Students as Lead Learners

Activating students as owners of their own learning will support students in understanding assessment criteria, areas of strength and areas for improvement. It provides an opportunity for students to take ownership of their learning and reflect on progress, processes and concerns.

Rubrics  Teacher has shared learning intentions with students, using a rubric for support, in pre-assessment. Students are then able to reflect on their achievement to improve their drafts. Changing rubrics into student friendly language (though maintaining curriculum standards) is helpful in supporting student understanding of the standards and levels.

“Self analysis” Teacher informs students to focus on factors that can be self-controlled and then has them respond to a question such as: “I would learn better if I …… “ Answers are then used by students to develop 2-3 learning goals.

“Traffic lights” Teacher begins the lesson by providing a sheet that shows the learning objectives and any success criteria to the students. At the end of the period each student places a coloured circle in the column to the right of the sheet beside each criteria. Red circle indicates the student has a problem, yellow indicates ambivalence, and green indicates confidence that learning has occurred. Reds are called over for teacher help, while greens help the yellows.

“Red-Green discs” Each student has a CD/coloured card/popstick, which is green on one side and red on the other placed on the corner of their desk. As the class proceeds students indicate their understanding by flipping the disc to green for yes OR red for no. Students who become frustrated can hold their disc up if the teacher fails to realize their concern.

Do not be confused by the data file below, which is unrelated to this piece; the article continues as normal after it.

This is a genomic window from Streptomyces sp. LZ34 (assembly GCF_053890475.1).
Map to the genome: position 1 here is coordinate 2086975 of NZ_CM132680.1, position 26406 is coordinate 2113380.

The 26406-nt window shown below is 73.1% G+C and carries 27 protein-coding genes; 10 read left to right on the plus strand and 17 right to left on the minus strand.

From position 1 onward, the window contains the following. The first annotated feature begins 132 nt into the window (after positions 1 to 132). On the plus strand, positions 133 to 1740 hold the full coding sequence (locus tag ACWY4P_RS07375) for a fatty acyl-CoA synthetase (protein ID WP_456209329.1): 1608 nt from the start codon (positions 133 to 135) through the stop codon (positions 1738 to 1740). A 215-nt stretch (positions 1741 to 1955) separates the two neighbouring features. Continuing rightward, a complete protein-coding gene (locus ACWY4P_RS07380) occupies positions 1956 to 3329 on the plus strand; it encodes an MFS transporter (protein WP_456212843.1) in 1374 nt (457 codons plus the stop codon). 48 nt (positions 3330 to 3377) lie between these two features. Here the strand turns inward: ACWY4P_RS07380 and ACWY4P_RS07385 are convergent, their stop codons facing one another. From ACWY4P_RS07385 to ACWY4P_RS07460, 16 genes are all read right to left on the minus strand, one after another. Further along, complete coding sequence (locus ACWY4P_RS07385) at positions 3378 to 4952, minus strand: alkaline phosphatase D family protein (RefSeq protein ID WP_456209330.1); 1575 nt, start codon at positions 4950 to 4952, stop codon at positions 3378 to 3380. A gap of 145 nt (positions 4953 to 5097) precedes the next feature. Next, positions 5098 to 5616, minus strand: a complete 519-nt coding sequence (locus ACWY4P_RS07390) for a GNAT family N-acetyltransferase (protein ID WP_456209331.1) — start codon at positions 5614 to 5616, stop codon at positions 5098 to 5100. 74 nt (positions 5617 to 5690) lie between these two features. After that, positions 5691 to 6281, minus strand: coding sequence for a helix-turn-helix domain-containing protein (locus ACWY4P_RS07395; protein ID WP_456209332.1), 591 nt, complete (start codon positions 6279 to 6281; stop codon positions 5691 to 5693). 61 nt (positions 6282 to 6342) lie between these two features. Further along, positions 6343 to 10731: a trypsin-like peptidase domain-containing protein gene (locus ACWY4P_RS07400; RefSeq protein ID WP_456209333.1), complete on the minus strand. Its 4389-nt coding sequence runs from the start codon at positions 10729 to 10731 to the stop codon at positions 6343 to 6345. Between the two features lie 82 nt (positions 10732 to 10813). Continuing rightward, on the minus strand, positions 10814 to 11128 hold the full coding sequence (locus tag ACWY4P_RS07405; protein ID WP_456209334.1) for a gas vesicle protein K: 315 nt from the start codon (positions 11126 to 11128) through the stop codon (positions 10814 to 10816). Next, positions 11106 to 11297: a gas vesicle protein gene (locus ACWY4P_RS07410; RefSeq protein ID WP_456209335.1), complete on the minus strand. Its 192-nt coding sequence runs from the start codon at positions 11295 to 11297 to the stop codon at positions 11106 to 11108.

“Coloured cups” Similar to the discs but each student is given three cups, one of each colour. All students start with the green cup on the top of the others. A yellow cup signifies that the teacher is going too fast, a red indicates that the student wants to ask a question. If a student shows a red cup the teacher then uses the pop-cycle randomizing method to call another student to the front of the class to answer the question.

“Learning portfolios” Unlike the performance portfolio in which the student replace lesser work with better work, the learning portfolio keeps all work so the student can compare current work with past work and see the incremental improvement.

“Learning logs” At the end of each lesson students are invited respond to no more than three of these questions:

  • Today I learned …..
  • I was surprised by …..
  • The most useful thing I will take form this lesson is …..
  • I was interested in …..
  • What I liked most about this lesson was …..
  • One thing I’m sure about is …..
  • The main thing I want to find out more about is …..
  • After this class I feel …..
  • I might have gotten more form this lesson if …..

Writing Checklist Use this Editing Checklist to have students check their own writing before they have a peer check it.


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